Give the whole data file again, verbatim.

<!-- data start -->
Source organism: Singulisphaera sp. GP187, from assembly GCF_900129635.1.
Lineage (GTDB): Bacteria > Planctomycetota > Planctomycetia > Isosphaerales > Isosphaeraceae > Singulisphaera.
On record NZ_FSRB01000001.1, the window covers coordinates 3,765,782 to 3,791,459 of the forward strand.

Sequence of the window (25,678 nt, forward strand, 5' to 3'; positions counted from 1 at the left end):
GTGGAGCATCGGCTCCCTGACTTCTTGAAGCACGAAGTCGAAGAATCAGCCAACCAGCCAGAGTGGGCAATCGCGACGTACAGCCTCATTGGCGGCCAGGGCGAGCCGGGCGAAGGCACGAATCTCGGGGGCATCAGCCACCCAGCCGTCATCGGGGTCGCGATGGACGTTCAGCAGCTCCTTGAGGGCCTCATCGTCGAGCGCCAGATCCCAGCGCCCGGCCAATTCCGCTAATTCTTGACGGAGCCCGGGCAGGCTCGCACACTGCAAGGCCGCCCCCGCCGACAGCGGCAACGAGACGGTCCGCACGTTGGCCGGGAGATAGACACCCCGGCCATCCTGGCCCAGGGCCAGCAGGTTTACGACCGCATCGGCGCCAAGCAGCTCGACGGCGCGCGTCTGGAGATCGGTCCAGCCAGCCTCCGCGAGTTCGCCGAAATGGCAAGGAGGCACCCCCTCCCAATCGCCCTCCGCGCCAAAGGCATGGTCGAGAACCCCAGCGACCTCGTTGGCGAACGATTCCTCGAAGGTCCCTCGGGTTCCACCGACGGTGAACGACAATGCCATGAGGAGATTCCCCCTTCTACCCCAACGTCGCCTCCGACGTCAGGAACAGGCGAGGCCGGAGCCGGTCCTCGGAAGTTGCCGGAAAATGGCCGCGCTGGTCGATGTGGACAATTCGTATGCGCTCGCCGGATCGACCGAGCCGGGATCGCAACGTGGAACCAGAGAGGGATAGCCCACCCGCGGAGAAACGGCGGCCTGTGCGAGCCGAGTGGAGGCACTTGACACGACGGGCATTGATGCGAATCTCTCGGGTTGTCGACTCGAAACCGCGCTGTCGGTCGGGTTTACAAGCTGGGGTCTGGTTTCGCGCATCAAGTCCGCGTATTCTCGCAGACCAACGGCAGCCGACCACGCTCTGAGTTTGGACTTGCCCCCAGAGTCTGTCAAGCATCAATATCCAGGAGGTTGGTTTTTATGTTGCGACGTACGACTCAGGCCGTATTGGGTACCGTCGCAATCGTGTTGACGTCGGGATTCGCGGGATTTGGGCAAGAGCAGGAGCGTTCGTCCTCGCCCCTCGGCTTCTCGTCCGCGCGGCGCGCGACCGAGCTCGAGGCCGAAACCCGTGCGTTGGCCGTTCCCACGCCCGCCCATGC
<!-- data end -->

Source organism: Singulisphaera sp. GP187, from assembly GCF_900129635.1.
Lineage (GTDB): Bacteria > Planctomycetota > Planctomycetia > Isosphaerales > Isosphaeraceae > Singulisphaera.
On record NZ_FSRB01000001.1, the window covers coordinates 3,765,782 to 3,791,459 of the forward strand.

Sequence of the window (25,678 nt, forward strand, 5' to 3'; positions counted from 1 at the left end):
GTGGAGCATCGGCTCCCTGACTTCTTGAAGCACGAAGTCGAAGAATCAGCCAACCAGCCAGAGTGGGCAATCGCGACGTACAGCCTCATTGGCGGCCAGGGCGAGCCGGGCGAAGGCACGAATCTCGGGGGCATCAGCCACCCAGCCGTCATCGGGGTCGCGATGGACGTTCAGCAGCTCCTTGAGGGCCTCATCGTCGAGCGCCAGATCCCAGCGCCCGGCCAATTCCGCTAATTCTTGACGGAGCCCGGGCAGGCTCGCACACTGCAAGGCCGCCCCCGCCGACAGCGGCAACGAGACGGTCCGCACGTTGGCCGGGAGATAGACACCCCGGCCATCCTGGCCCAGGGCCAGCAGGTTTACGACCGCATCGGCGCCAAGCAGCTCGACGGCGCGCGTCTGGAGATCGGTCCAGCCAGCCTCCGCGAGTTCGCCGAAATGGCAAGGAGGCACCCCCTCCCAATCGCCCTCCGCGCCAAAGGCATGGTCGAGAACCCCAGCGACCTCGTTGGCGAACGATTCCTCGAAGGTCCCTCGGGTTCCACCGACGGTGAACGACAATGCCATGAGGAGATTCCCCCTTCTACCCCAACGTCGCCTCCGACGTCAGGAACAGGCGAGGCCGGAGCCGGTCCTCGGAAGTTGCCGGAAAATGGCCGCGCTGGTCGATGTGGACAATTCGTATGCGCTCGCCGGATCGACCGAGCCGGGATCGCAACGTGGAACCAGAGAGGGATAGCCCACCCGCGGAGAAACGGCGGCCTGTGCGAGCCGAGTGGAGGCACTTGACACGACGGGCATTGATGCGAATCTCTCGGGTTGTCGACTCGAAACCGCGCTGTCGGTCGGGTTTACAAGCTGGGGTCTGGTTTCGCGCATCAAGTCCGCGTATTCTCGCAGACCAACGGCAGCCGACCACGCTCTGAGTTTGGACTTGCCCCCAGAGTCTGTCAAGCATCAATATCCAGGAGGTTGGTTTTTATGTTGCGACGTACGACTCAGGCCGTATTGGGTACCGTCGCAATCGTGTTGACGTCGGGATTCGCGGGATTTGGGCAAGAGCAGGAGCGTTCGTCCTCGCCCCTCGGCTTCTCGTCCGCGCGGCGCGCGACCGAGCTCGAGGCCGAAACCCGTGCGTTGGCCGTTCCCACGCCCGCCCATGC